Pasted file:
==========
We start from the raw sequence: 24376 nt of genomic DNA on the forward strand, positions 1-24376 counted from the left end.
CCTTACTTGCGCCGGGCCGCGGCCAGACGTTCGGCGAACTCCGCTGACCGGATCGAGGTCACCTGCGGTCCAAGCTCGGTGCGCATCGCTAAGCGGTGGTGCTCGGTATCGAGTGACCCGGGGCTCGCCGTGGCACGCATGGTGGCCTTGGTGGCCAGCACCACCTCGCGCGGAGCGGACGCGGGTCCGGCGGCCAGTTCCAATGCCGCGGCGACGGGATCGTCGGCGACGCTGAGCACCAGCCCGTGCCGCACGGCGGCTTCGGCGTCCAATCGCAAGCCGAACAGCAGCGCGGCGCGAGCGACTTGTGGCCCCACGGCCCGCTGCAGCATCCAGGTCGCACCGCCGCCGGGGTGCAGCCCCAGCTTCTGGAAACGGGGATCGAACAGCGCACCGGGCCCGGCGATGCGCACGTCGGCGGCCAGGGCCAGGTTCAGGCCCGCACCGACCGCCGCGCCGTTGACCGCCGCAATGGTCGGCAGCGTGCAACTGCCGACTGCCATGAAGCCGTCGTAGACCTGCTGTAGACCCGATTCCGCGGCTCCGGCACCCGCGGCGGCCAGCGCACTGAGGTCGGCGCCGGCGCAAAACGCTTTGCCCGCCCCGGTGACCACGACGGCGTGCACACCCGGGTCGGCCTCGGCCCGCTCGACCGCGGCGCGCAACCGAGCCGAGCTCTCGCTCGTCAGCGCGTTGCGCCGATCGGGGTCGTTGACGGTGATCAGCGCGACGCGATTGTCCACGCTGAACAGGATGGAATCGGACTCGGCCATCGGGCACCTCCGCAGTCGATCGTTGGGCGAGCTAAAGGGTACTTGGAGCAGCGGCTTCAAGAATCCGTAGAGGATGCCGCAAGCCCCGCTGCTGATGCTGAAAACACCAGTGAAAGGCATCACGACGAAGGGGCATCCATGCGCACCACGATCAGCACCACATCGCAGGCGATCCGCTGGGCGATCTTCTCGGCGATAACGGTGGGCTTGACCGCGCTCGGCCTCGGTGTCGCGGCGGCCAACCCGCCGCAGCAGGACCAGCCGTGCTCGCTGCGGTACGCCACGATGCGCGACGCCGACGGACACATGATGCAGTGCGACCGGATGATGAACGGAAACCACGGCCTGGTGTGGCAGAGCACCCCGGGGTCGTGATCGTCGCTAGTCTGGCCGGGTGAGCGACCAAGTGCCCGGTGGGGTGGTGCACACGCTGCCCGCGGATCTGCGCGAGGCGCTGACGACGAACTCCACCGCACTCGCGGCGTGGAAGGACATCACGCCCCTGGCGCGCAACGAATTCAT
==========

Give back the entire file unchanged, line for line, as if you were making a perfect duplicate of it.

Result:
We start from the raw sequence: 24376 nt of genomic DNA on the forward strand, positions 1-24376 counted from the left end.
CCTTACTTGCGCCGGGCCGCGGCCAGACGTTCGGCGAACTCCGCTGACCGGATCGAGGTCACCTGCGGTCCAAGCTCGGTGCGCATCGCTAAGCGGTGGTGCTCGGTATCGAGTGACCCGGGGCTCGCCGTGGCACGCATGGTGGCCTTGGTGGCCAGCACCACCTCGCGCGGAGCGGACGCGGGTCCGGCGGCCAGTTCCAATGCCGCGGCGACGGGATCGTCGGCGACGCTGAGCACCAGCCCGTGCCGCACGGCGGCTTCGGCGTCCAATCGCAAGCCGAACAGCAGCGCGGCGCGAGCGACTTGTGGCCCCACGGCCCGCTGCAGCATCCAGGTCGCACCGCCGCCGGGGTGCAGCCCCAGCTTCTGGAAACGGGGATCGAACAGCGCACCGGGCCCGGCGATGCGCACGTCGGCGGCCAGGGCCAGGTTCAGGCCCGCACCGACCGCCGCGCCGTTGACCGCCGCAATGGTCGGCAGCGTGCAACTGCCGACTGCCATGAAGCCGTCGTAGACCTGCTGTAGACCCGATTCCGCGGCTCCGGCACCCGCGGCGGCCAGCGCACTGAGGTCGGCGCCGGCGCAAAACGCTTTGCCCGCCCCGGTGACCACGACGGCGTGCACACCCGGGTCGGCCTCGGCCCGCTCGACCGCGGCGCGCAACCGAGCCGAGCTCTCGCTCGTCAGCGCGTTGCGCCGATCGGGGTCGTTGACGGTGATCAGCGCGACGCGATTGTCCACGCTGAACAGGATGGAATCGGACTCGGCCATCGGGCACCTCCGCAGTCGATCGTTGGGCGAGCTAAAGGGTACTTGGAGCAGCGGCTTCAAGAATCCGTAGAGGATGCCGCAAGCCCCGCTGCTGATGCTGAAAACACCAGTGAAAGGCATCACGACGAAGGGGCATCCATGCGCACCACGATCAGCACCACATCGCAGGCGATCCGCTGGGCGATCTTCTCGGCGATAACGGTGGGCTTGACCGCGCTCGGCCTCGGTGTCGCGGCGGCCAACCCGCCGCAGCAGGACCAGCCGTGCTCGCTGCGGTACGCCACGATGCGCGACGCCGACGGACACATGATGCAGTGCGACCGGATGATGAACGGAAACCACGGCCTGGTGTGGCAGAGCACCCCGGGGTCGTGATCGTCGCTAGTCTGGCCGGGTGAGCGACCAAGTGCCCGGTGGGGTGGTGCACACGCTGCCCGCGGATCTGCGCGAGGCGCTGACGACGAACTCCACCGCACTCGCGGCGTGGAAGGACATCACGCCCCTGGCGCGCAACGAATTCAT